The brand innovated in two areas of the hiking boot industry. First, is the use of thick leather imbued with silicone, allowing for true waterproofing. By using stitched seams on the backside, it allows for very durable shoes that can take on any weather. Their other innovation is the injection molding of their shoes to leather uppers.

Back in the day, this happened through stitching, but stitches can compromise the waterproofing. By using injection molding they innovated in 1968, they can get a complete seal on the shoe. During this process, the polymer they used to glue the uppers to the soles works as a midsole cushion. It creates a solid seal around the seams, creating a lighter shoe than other hiking shoes at the time.

With this level of technology, Timberland hiking shoes were great during their heyday. They are fantastic and comfortable in comparison to their contemporaries. The issue is that Timberland stopped being inventive with their shoes.

Closing Thoughts

Timberland hiking boots are not the best picks if you’re looking for hiking boots. They are not flexible enough or durable enough for modern hikers to wear. While you can wear them on short day hikes, expect your Timberlands to fail you once you start distance hiking.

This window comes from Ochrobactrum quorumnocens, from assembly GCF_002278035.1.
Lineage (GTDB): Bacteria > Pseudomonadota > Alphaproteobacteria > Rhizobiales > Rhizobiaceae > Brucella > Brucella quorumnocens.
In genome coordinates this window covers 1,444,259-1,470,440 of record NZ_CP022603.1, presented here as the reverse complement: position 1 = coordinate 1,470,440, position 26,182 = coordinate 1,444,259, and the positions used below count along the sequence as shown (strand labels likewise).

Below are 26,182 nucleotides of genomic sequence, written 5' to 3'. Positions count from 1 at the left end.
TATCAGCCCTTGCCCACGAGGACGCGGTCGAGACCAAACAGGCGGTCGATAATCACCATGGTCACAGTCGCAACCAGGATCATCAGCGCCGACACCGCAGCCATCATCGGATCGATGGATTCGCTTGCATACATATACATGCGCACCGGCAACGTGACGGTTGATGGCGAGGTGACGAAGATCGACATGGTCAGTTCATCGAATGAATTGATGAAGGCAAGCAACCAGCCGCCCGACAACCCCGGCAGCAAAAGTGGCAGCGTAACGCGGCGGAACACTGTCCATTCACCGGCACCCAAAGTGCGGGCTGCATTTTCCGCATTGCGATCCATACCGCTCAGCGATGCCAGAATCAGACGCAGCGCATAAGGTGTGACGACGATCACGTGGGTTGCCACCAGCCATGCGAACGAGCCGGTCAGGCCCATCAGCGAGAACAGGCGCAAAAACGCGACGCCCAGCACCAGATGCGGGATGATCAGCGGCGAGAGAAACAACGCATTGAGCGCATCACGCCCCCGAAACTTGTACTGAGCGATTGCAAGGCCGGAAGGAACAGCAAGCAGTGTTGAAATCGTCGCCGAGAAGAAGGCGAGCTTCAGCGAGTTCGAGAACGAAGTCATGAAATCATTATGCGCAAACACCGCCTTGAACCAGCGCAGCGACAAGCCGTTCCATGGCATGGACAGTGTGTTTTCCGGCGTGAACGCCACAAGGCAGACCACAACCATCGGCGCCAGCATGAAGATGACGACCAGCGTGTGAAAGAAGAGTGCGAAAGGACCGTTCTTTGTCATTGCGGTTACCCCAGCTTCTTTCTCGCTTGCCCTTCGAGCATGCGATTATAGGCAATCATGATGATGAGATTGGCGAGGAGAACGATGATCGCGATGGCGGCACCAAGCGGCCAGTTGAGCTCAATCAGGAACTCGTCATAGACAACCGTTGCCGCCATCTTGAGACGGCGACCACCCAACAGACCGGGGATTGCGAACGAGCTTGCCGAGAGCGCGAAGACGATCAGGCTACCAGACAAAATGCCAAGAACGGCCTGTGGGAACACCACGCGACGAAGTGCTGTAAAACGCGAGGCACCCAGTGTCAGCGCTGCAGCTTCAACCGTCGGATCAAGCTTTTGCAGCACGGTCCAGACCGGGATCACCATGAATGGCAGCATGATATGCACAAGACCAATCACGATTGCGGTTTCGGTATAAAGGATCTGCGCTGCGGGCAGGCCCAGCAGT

Are you looking for the right hiking boots for you? It’s best to look somewhere else. Timberlands are great daily use city boots, and nothing more. They’re beautiful and look premium, but it stops there.


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  1. Roland Scialom says:

    I appreciated Erick Musambi competence, yet, I felt the absence of links to other articles which describe boots better than the Timberland Chocorua model wich seems to be the most performing according to the author.